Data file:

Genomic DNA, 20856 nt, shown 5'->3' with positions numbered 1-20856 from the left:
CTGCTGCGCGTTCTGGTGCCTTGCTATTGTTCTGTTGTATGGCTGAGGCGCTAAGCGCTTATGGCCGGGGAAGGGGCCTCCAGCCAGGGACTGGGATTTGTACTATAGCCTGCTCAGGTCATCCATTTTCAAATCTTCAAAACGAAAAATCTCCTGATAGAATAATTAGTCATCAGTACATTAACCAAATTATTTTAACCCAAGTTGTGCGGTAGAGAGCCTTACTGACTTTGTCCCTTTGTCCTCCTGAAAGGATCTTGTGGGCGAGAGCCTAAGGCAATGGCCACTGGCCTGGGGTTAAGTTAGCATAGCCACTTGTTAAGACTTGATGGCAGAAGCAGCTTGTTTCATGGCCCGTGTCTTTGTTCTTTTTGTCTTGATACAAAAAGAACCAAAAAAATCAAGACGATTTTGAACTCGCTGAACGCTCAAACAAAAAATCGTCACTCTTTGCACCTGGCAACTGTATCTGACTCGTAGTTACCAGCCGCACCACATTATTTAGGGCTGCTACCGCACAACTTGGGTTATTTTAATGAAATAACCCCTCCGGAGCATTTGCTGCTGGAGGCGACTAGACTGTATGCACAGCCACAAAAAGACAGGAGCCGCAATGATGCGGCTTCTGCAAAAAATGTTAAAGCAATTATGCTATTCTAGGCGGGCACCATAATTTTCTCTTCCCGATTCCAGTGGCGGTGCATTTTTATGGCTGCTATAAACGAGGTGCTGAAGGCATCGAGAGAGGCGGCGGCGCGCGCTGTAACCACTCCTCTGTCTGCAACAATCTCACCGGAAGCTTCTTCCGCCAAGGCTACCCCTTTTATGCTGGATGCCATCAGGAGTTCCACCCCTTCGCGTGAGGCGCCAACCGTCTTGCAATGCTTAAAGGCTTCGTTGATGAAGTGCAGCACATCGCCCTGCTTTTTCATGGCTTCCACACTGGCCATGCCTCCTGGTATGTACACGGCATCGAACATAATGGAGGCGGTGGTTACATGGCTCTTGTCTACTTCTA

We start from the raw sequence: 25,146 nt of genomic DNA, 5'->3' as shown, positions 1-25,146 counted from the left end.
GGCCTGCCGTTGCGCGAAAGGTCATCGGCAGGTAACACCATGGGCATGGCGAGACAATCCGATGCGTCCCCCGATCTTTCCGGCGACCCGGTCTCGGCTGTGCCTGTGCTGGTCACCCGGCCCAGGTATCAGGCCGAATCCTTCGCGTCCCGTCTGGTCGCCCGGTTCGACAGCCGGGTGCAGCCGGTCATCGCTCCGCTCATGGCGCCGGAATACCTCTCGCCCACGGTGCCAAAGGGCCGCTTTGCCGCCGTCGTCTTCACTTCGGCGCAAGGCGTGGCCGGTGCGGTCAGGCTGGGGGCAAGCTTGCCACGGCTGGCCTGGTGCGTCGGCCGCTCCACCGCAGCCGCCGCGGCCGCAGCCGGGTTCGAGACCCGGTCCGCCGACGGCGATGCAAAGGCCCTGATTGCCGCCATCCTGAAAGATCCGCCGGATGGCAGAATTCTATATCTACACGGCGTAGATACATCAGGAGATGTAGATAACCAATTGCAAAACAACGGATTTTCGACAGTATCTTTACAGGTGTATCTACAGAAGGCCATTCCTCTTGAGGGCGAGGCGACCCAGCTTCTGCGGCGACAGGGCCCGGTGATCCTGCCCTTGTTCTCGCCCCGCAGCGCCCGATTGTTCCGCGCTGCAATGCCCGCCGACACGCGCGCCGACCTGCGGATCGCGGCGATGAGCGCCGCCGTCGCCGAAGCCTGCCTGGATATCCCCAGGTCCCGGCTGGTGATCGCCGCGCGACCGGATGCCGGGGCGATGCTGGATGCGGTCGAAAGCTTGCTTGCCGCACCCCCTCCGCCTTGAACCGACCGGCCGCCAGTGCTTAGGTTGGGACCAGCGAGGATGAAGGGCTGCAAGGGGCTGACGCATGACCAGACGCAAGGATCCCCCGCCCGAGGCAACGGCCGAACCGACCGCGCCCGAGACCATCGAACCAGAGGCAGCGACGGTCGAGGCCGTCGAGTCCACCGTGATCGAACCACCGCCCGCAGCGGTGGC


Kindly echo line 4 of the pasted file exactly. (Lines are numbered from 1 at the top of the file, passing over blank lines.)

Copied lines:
GGCCTGCCGTTGCGCGAAAGGTCATCGGCAGGTAACACCATGGGCATGGCGAGACAATCCGATGCGTCCCCCGATCTTTCCGGCGACCCGGTCTCGGCTGTGCCTGTGCTGGTCACCCGGCCCAGGTATCAGGCCGAATCCTTCGCGTCCCGTCTGGTCGCCCGGTTCGACAGCCGGGTGCAGCCGGTCATCGCTCCGCTCATGGCGCCGGAATACCTCTCGCCCACGGTGCCAAAGGGCCGCTTTGCCGCCGTCGTCTTCACTTCGGCGCAAGGCGTGGCCGGTGCGGTCAGGCTGGGGGCAAGCTTGCCACGGCTGGCCTGGTGCGTCGGCCGCTCCACCGCAGCCGCCGCGGCCGCAGCCGGGTTCGAGACCCGGTCCGCCGACGGCGATGCAAAGGCCCTGATTGCCGCCATCCTGAAAGATCCGCCGGATGGCAGAATTCTATATCTACACGGCGTAGATACATCAGGAGATGTAGATAACCAATTGCAAAACAACGGATTTTCGACAGTATCTTTACAGGTGTATCTACAGAAGGCCATTCCTCTTGAGGGCGAGGCGACCCAGCTTCTGCGGCGACAGGGCCCGGTGATCCTGCCCTTGTTCTCGCCCCGCAGCGCCCGATTGTTCCGCGCTGCAATGCCCGCCGACACGCGCGCCGACCTGCGGATCGCGGCGATGAGCGCCGCCGTCGCCGAAGCCTGCCTGGATATCCCCAGGTCCCGGCTGGTGATCGCCGCGCGACCGGATGCCGGGGCGATGCTGGATGCGGTCGAAAGCTTGCTTGCCGCACCCCCTCCGCCTTGAACCGACCGGCCGCCAGTGCTTAGGTTGGGACCAGCGAGGATGAAGGGCTGCAAGGGGCTGACGCATGACCAGACGCAAGGATCCCCCGCCCGAGGCAACGGCCGAACCGACCGCGCCCGAGACCATCGAACCAGAGGCAGCGACGGTCGAGGCCGTCGAGTCCACCGTGATCGAACCACCGCCCGCAGCGGTGGC